Ask a Muslim [split from introductions]
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13-08-2012, 01:32 PM
RE: Ask a Muslim [split from introductions]
I'm just wondering, why do Muslims have a month for fasting?
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13-08-2012, 10:24 PM (This post was last modified: 14-08-2012 02:50 AM by daylightisabadthing.)
RE: Ask a Muslim [split from introductions]
Hi Luniaz, welcome aboard. Ramadan is supposed to be about self-sacrifice and giving, Muslims fast to remind themselves what it's like to be needy and hopefully donate to charity or good causes at the same time.

Round here fasting is enforced by law ( at least in public ) which kinda detracts from the willpower element and most people sleep half the day and stuff themselves at night. All my work stops for Ramadan which sucks but it's almost over.

Bacon!

"While religions tell us next to nothing useful or true about the universe, they do tell us an enormous amount - perhaps an embarrassing amount - about ourselves, about what we value, fear and lust after." Iain M Banks
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22-08-2012, 02:14 AM
RE: Ask a Muslim [split from introductions]
Hey internet Mullah, I hope you're not going to do a "Jesus" and only promise you're going to come back. I'm still dying to hear about Mohamed's moon god.
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26-08-2012, 10:35 PM
RE: Ask a Muslim [split from introductions]
Speaking of Ramadan:
Are newborn infants expected to fast as the adults do?
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26-08-2012, 11:34 PM
RE: Ask a Muslim [split from introductions]
(26-08-2012 10:35 PM)SlipStitch Wrote:  Speaking of Ramadan:
Are newborn infants expected to fast as the adults do?

AFAIK Islam is pretty nice in that respect that you can be excused from religious duties if you have a need.

http://en.wikipedia.org/wiki/Ramadan

Quote:It becomes compulsory for Muslims to start fasting when they reach puberty, so long as they are healthy, sane and have no disabilities or illnesses. Exemptions to fasting are travel, menstruation, illness, older age, pregnancy, and breast-feeding. However, many Muslims with medical conditions insist on fasting to satisfy their spiritual needs, and healthcare professionals must work with their patients to reach common ground. Professionals should closely monitor individuals who decide to persist with fasting.
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28-08-2012, 10:09 PM
RE: Ask a Muslim [split from introductions]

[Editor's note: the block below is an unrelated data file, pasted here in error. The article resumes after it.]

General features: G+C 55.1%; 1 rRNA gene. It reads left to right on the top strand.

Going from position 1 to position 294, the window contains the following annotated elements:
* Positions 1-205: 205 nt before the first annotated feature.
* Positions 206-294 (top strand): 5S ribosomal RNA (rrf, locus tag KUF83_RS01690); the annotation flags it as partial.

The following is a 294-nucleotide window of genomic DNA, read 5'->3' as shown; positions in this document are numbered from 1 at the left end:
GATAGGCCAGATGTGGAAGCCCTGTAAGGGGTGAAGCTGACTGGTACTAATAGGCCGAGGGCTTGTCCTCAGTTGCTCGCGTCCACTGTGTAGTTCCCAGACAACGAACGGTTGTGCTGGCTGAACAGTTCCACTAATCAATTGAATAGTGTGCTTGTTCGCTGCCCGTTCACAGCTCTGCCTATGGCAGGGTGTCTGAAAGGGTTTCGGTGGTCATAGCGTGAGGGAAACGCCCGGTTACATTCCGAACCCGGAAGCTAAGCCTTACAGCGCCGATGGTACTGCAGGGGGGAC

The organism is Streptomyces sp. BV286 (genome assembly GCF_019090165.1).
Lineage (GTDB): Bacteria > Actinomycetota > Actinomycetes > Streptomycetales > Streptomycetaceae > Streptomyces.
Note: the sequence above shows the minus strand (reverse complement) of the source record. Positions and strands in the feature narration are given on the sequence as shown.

Thanks, Morondog!
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02-09-2012, 11:35 PM
RE: Ask a Muslim [split from introductions]
Okay, I don't think the Mullah is coming back, but I have another question in case somebody knows the answer.

Why do some Muslim women wear a full-veil black burqa?

To explain my confusion a little better, here is a scenario in which this peaked my curiosity:
There is a rather large Muslim population in the city I live and work in. I was at work one day, and two Muslim women came into the store. I'm used to seeing them wearing the usual darker colored burqas, but their faces are uncovered and they aren't black. However, in this case, there was a woman wearing what I'm used to seeing (her burqa was a darker purplish color) and another woman that was with her was completely dressed in black and had a veil hiding all her face except for her eyes. I've seen that before, but the woman was always alone. In this case, she was with another lady who wasn't completely veiled like that.

Is there some kind of significance in a Muslim woman wearing all black with her face totally veiled?
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03-09-2012, 06:14 AM
RE: Ask a Muslim [split from introductions]
There's no official significance to different styles or colours. How much they have to cover up is down to their family's level of... I don't want to say fundamentalism... tradition maybe better, and the area their islam originated.

There are regional traditions and fashions as with western clothes. Here in the UAE lots of women wear a hijjab (headscarf) over western clothes with their faces open in various colours and patterns, more traditional local women will wear a black abaya, often decorated with crystals or embroidery, they do love bling.

We see older women and tourists from Saudi and Kuwait wearing the full niqab (face covered) in plain black. Out in the villages in Oman there's more of the North African influence and you see women in bright coloured abayas and guys in the african style hats.